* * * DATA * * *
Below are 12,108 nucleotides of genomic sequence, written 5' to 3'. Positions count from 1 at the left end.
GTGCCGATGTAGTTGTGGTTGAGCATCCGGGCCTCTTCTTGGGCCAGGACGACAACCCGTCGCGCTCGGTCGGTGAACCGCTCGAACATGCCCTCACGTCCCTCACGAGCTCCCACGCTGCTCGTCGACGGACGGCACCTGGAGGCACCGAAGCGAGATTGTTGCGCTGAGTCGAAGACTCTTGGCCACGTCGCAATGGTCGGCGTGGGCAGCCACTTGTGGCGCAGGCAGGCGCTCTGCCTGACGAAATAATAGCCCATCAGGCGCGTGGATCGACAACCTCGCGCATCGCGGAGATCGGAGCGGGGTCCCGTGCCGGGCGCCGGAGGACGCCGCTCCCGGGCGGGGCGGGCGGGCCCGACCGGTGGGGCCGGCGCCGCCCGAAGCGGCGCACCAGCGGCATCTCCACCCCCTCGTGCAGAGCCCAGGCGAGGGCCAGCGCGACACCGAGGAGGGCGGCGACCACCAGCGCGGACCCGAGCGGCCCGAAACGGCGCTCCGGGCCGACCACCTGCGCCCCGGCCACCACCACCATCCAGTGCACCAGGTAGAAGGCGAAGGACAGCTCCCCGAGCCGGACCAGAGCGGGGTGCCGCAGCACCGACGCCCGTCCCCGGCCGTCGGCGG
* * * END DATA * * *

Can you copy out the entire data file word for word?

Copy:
Below are 12,108 nucleotides of genomic sequence, written 5' to 3'. Positions count from 1 at the left end.
GTGCCGATGTAGTTGTGGTTGAGCATCCGGGCCTCTTCTTGGGCCAGGACGACAACCCGTCGCGCTCGGTCGGTGAACCGCTCGAACATGCCCTCACGTCCCTCACGAGCTCCCACGCTGCTCGTCGACGGACGGCACCTGGAGGCACCGAAGCGAGATTGTTGCGCTGAGTCGAAGACTCTTGGCCACGTCGCAATGGTCGGCGTGGGCAGCCACTTGTGGCGCAGGCAGGCGCTCTGCCTGACGAAATAATAGCCCATCAGGCGCGTGGATCGACAACCTCGCGCATCGCGGAGATCGGAGCGGGGTCCCGTGCCGGGCGCCGGAGGACGCCGCTCCCGGGCGGGGCGGGCGGGCCCGACCGGTGGGGCCGGCGCCGCCCGAAGCGGCGCACCAGCGGCATCTCCACCCCCTCGTGCAGAGCCCAGGCGAGGGCCAGCGCGACACCGAGGAGGGCGGCGACCACCAGCGCGGACCCGAGCGGCCCGAAACGGCGCTCCGGGCCGACCACCTGCGCCCCGGCCACCACCACCATCCAGTGCACCAGGTAGAAGGCGAAGGACAGCTCCCCGAGCCGGACCAGAGCGGGGTGCCGCAGCACCGACGCCCGTCCCCGGCCGTCGGCGG